Glencore renews interest in Vicentin Renova stake: source

3 Jun 2020 | Juan Pedro Tomas

Glencore has made a new offer to acquire Argentine crusher Vicentin’s remaining stake in Renova, an industry source with knowledge of the matter told Agricensus.

In December 2019, cash-strapped Vicentin sold one-third of its stake in the oilseed crusher to Glencore Agriculture, leaving the major trading house with a 66.67% stake and taking effective control of the joint venture that produces soymeal, soyoil and biodiesel at its plants in San Lorenzo and Timbues.

Vicentin currently retains 33.33% ownership of Renova.

“Glencore had previously made an offer for the remaining stake for a total of $325 million but it expired in March. The company had submitted a new offer last month for the same amount as part of Vicentin’s bankruptcy protection process being overseen by a court in Santa Fe province,” the source said.

Vicentin has faced huge financial troubles since  December 2019, when the crusher defaulted on paying grain suppliers and brokerage firms as the company struggled to make debt repayments.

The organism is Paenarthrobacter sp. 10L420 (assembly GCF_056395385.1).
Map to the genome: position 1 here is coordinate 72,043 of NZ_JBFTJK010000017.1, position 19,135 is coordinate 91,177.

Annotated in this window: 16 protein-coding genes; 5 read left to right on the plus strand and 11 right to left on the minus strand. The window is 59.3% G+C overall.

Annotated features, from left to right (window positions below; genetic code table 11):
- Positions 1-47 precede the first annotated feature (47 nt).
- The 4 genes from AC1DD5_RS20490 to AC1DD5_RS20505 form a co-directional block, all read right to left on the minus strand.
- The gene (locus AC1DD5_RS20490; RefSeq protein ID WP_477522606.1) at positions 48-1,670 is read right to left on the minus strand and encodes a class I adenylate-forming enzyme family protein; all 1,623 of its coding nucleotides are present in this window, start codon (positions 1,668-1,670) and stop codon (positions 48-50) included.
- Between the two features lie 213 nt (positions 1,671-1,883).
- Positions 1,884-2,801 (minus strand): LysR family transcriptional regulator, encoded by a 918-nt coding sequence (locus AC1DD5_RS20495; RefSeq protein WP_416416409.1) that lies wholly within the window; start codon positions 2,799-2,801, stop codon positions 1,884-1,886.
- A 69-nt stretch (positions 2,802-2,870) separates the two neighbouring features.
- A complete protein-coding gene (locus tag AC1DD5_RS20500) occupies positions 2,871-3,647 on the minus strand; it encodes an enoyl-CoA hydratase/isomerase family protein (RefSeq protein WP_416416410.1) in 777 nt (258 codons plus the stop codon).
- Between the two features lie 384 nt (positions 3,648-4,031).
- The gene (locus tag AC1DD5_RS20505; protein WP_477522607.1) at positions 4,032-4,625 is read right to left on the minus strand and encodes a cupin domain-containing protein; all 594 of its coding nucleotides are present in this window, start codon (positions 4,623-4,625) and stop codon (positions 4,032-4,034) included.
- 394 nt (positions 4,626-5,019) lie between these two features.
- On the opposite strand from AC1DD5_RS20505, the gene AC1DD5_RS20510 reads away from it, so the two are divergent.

Producers immediately suspended trade with the crusher, and crushing facilities were stopped.

Vicentin currently owes approximately $350 million to grain suppliers, while the firm’s overall debt including local and foreign banks is estimated at $1.5 billion.

Vicentin is still working to reach a private agreement with its creditors in the grain segment with the aim to resume some crushing activities.

The agreement, which needs to be approved by a court, requires an acceptance of at least 66.6% of the debt.

According to local press reports, investment group Carval, controlled Jose Luis Manzano, an Argentine businessman and former Interior Minister during the presidency of Carlos Menem and a group headed by Ciro Echesortu, a former top executive of Louis Dreyfus, have also made offers to acquire Vicentin.

“There would certainly be several offers for Vicentin as the company has very attractive assets,” the source said.

Vicentin did not immediately respond to Agricensus’ emails seeking comments.